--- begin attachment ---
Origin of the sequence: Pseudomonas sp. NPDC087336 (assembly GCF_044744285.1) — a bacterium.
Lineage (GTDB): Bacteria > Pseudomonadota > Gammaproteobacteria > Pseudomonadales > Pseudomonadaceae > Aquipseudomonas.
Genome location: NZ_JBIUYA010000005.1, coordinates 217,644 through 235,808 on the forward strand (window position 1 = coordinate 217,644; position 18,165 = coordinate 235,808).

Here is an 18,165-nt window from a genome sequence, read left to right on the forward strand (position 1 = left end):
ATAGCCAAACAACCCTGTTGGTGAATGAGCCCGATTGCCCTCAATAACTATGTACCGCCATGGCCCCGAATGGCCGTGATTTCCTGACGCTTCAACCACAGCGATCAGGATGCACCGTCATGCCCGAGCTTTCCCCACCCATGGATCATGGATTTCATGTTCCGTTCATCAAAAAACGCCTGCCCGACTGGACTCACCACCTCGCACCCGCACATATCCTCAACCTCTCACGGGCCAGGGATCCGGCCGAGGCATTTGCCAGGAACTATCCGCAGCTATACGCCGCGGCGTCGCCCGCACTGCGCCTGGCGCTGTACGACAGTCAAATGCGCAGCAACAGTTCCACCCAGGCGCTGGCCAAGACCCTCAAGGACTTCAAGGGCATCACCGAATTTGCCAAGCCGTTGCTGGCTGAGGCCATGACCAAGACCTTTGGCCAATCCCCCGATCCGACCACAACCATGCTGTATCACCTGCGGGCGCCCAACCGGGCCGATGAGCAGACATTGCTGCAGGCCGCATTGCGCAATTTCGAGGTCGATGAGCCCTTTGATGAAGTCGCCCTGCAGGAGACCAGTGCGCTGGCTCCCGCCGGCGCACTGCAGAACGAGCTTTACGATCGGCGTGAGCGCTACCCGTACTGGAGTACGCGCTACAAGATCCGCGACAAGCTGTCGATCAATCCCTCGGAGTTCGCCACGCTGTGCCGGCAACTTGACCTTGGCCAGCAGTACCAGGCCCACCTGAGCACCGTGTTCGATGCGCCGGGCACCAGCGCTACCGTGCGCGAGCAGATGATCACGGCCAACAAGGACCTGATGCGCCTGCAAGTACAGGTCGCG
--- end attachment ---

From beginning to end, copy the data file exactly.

Origin of the sequence: Pseudomonas sp. NPDC087336 (assembly GCF_044744285.1) — a bacterium.
Lineage (GTDB): Bacteria > Pseudomonadota > Gammaproteobacteria > Pseudomonadales > Pseudomonadaceae > Aquipseudomonas.
Genome location: NZ_JBIUYA010000005.1, coordinates 217,644 through 235,808 on the forward strand (window position 1 = coordinate 217,644; position 18,165 = coordinate 235,808).

Here is an 18,165-nt window from a genome sequence, read left to right on the forward strand (position 1 = left end):
ATAGCCAAACAACCCTGTTGGTGAATGAGCCCGATTGCCCTCAATAACTATGTACCGCCATGGCCCCGAATGGCCGTGATTTCCTGACGCTTCAACCACAGCGATCAGGATGCACCGTCATGCCCGAGCTTTCCCCACCCATGGATCATGGATTTCATGTTCCGTTCATCAAAAAACGCCTGCCCGACTGGACTCACCACCTCGCACCCGCACATATCCTCAACCTCTCACGGGCCAGGGATCCGGCCGAGGCATTTGCCAGGAACTATCCGCAGCTATACGCCGCGGCGTCGCCCGCACTGCGCCTGGCGCTGTACGACAGTCAAATGCGCAGCAACAGTTCCACCCAGGCGCTGGCCAAGACCCTCAAGGACTTCAAGGGCATCACCGAATTTGCCAAGCCGTTGCTGGCTGAGGCCATGACCAAGACCTTTGGCCAATCCCCCGATCCGACCACAACCATGCTGTATCACCTGCGGGCGCCCAACCGGGCCGATGAGCAGACATTGCTGCAGGCCGCATTGCGCAATTTCGAGGTCGATGAGCCCTTTGATGAAGTCGCCCTGCAGGAGACCAGTGCGCTGGCTCCCGCCGGCGCACTGCAGAACGAGCTTTACGATCGGCGTGAGCGCTACCCGTACTGGAGTACGCGCTACAAGATCCGCGACAAGCTGTCGATCAATCCCTCGGAGTTCGCCACGCTGTGCCGGCAACTTGACCTTGGCCAGCAGTACCAGGCCCACCTGAGCACCGTGTTCGATGCGCCGGGCACCAGCGCTACCGTGCGCGAGCAGATGATCACGGCCAACAAGGACCTGATGCGCCTGCAAGTACAGGTCGCG